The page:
The chart above is one of the more compelling charts in this report. It compares the price-to-earnings ratio (P/E) for the Standard & Poor’s 500 Index with the 30 day average for the Chicago Board Options Exchange Volatility Index, or the VIX. As you can see in the chart, the market has recently entered a skeptical range marked by a spike higher in the VIX without a commensurate decline in equity valuations (P/E ratio). This move lower makes stocks more attractive on a fundamental and technical basis.
Investor Sentiment (AAII Bears vs Bulls): The American Association of Individual Investors is an organization that polls its members weekly on whether they believe the market will be up, down, or unchanged, six months in the future. This is a graph (above) showing the percentage of the members who gave a bullish response, measured with a 50-week moving average in red plotted against the S&P 500 in black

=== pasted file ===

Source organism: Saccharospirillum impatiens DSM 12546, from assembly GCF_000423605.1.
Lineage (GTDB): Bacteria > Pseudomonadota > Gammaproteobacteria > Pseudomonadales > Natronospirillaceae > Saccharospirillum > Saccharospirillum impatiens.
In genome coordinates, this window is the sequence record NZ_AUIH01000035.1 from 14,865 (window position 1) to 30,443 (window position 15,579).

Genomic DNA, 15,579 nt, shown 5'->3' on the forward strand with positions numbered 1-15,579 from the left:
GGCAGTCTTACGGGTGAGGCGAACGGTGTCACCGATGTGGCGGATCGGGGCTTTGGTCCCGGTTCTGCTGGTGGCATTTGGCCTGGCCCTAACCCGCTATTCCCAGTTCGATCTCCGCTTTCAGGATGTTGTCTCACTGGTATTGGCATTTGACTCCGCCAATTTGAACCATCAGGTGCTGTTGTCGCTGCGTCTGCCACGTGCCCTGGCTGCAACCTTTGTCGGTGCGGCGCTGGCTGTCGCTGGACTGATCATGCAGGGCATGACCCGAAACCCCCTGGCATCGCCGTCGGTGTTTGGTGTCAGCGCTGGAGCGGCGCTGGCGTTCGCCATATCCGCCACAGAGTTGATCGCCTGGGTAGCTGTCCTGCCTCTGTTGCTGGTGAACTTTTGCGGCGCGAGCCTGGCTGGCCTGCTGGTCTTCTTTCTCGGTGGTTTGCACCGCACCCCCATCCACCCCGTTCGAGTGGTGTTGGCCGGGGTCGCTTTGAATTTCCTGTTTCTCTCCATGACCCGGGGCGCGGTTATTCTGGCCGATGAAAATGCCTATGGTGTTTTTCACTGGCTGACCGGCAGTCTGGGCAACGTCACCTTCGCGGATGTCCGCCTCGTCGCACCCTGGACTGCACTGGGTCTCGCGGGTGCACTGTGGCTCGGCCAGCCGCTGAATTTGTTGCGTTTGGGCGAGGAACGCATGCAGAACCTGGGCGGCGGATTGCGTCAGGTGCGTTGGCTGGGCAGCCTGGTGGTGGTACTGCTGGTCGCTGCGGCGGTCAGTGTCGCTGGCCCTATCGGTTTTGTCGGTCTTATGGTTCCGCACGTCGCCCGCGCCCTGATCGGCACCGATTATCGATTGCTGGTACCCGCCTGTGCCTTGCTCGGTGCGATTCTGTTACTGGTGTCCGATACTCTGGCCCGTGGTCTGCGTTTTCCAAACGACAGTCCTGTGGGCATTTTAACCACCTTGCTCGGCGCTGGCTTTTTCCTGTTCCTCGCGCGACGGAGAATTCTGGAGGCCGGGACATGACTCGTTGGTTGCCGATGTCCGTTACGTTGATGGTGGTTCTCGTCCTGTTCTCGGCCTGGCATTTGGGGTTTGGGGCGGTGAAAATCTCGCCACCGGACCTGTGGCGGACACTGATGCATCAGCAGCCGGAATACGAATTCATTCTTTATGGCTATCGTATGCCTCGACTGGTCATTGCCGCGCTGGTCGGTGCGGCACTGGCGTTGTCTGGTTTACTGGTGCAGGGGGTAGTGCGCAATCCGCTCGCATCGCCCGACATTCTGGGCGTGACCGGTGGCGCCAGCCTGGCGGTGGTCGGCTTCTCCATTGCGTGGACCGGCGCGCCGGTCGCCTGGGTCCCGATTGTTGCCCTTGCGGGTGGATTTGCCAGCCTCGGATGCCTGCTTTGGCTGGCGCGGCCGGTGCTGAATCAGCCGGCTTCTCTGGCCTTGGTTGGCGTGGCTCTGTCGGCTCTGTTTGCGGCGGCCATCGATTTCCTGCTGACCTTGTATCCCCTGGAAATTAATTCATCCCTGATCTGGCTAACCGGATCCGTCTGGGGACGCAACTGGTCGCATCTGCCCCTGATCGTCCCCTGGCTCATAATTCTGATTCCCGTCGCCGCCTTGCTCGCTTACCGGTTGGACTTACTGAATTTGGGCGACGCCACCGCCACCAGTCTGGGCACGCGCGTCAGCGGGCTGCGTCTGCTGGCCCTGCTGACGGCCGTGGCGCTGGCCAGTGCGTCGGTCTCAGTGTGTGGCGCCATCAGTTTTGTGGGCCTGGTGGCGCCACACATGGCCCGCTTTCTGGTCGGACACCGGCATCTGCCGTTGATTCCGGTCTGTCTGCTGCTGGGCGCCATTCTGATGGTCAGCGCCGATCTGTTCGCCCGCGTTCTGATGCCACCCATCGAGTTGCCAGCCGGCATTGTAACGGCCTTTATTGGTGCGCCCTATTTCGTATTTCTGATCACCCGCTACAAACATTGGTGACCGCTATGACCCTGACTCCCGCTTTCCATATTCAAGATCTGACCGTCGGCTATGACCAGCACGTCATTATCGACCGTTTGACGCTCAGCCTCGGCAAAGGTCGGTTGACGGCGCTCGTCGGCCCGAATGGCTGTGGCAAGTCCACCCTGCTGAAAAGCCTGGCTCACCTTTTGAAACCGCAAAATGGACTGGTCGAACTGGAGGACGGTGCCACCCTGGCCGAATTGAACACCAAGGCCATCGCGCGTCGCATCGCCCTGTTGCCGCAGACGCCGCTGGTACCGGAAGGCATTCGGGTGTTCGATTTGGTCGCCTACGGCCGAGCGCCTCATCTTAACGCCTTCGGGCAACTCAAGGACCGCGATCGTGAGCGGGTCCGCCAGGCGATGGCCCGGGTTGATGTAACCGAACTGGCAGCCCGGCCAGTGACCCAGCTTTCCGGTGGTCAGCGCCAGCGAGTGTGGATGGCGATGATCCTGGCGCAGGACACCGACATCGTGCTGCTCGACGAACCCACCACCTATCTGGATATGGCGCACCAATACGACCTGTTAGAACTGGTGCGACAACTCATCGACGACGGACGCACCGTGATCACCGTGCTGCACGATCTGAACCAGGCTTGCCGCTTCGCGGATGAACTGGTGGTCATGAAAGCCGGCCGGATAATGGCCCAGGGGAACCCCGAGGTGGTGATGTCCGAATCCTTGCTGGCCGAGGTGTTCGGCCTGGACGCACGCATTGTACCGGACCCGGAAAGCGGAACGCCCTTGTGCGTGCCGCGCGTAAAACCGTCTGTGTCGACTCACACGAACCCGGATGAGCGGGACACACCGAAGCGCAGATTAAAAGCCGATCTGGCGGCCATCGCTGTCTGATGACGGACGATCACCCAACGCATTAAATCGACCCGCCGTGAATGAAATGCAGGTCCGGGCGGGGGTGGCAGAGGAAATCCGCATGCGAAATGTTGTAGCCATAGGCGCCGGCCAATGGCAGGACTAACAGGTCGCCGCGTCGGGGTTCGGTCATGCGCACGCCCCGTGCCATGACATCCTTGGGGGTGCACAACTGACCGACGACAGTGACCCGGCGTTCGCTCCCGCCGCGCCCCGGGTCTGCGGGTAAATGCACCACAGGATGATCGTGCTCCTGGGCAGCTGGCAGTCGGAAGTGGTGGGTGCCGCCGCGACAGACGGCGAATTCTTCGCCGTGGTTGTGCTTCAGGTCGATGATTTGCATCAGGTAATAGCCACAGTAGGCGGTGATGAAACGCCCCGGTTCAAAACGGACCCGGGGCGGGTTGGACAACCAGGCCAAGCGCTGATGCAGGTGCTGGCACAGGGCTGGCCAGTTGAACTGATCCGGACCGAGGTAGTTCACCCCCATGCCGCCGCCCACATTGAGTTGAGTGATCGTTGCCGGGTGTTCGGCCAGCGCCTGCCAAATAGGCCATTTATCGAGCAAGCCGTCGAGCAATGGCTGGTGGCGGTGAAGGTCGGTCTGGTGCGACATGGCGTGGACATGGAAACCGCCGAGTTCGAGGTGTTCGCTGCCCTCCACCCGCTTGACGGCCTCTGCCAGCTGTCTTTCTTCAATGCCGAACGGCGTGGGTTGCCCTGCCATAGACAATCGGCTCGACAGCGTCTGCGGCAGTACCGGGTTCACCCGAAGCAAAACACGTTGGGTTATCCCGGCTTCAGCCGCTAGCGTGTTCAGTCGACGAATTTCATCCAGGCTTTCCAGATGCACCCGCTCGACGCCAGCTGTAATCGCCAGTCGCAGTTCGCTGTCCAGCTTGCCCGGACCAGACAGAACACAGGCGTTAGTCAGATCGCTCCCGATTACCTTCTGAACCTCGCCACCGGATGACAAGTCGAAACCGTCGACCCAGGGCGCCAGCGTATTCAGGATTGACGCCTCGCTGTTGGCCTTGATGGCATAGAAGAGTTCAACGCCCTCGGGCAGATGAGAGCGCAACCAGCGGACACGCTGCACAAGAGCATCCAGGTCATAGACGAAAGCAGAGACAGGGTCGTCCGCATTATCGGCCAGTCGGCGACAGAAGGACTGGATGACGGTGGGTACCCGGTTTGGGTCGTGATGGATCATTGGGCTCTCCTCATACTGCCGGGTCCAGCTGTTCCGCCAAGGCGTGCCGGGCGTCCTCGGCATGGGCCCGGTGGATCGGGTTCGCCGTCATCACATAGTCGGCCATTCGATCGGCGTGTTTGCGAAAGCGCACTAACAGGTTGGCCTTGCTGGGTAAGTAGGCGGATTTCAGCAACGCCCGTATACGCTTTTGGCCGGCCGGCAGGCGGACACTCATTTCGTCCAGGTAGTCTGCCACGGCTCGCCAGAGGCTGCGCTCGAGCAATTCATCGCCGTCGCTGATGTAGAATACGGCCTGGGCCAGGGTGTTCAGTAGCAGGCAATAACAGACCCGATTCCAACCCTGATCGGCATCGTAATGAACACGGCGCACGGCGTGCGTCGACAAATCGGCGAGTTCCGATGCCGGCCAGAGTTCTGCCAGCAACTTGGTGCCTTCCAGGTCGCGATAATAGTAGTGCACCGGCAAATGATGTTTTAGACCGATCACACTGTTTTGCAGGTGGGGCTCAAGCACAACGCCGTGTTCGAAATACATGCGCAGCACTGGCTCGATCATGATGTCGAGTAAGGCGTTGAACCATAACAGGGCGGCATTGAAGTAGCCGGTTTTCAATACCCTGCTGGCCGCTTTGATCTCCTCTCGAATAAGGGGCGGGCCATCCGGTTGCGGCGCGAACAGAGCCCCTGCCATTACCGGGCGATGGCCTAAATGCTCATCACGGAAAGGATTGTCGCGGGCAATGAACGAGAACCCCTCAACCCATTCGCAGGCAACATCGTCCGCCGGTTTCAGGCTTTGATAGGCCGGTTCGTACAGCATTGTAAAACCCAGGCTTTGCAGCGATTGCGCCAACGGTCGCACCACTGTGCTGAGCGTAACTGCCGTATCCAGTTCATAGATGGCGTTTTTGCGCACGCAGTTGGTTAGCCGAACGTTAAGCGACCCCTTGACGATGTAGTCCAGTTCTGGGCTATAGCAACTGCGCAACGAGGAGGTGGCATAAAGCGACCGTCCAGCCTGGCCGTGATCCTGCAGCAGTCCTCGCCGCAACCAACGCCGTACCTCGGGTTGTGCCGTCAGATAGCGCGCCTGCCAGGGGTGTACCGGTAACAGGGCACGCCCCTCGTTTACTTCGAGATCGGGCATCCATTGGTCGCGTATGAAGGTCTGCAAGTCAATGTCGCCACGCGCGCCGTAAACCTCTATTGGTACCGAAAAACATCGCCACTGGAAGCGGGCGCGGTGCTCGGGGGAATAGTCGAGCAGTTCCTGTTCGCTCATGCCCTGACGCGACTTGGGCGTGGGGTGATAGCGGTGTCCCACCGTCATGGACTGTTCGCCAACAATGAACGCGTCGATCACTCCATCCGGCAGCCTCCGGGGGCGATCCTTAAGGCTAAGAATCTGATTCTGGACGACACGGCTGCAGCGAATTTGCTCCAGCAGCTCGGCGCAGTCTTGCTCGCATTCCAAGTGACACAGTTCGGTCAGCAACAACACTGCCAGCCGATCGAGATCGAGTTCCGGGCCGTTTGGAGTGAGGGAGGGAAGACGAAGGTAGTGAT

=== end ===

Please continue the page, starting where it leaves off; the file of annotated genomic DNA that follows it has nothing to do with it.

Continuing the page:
The bullish investor sentiment has been rising over the last two years but still remains well below the kind of optimistic levels that can come after long rising trends in the stock market. This allows for much more room for improvement that tends to occur after much longer and pronounced gains in the stock market and the economy.
The chart above represents an overlay of the S&P 500 Index and the spread of the VIX spot (current) price minus the VIX 3 month futures price (as represented by the green and red shaded areas on the chart). It currently shows the VIX term structure known as “contango” (in green). The term structure when combined with the other volatility indicators can represent a near-term reversal (rally) in the equity markets. Conversely, when these series of indicators show a discount (shown in red) with a large spike lower, a short-term reflex sell-off ensued. What is currently at play is a probability of a near-term reversal rally. We will be watching this closely.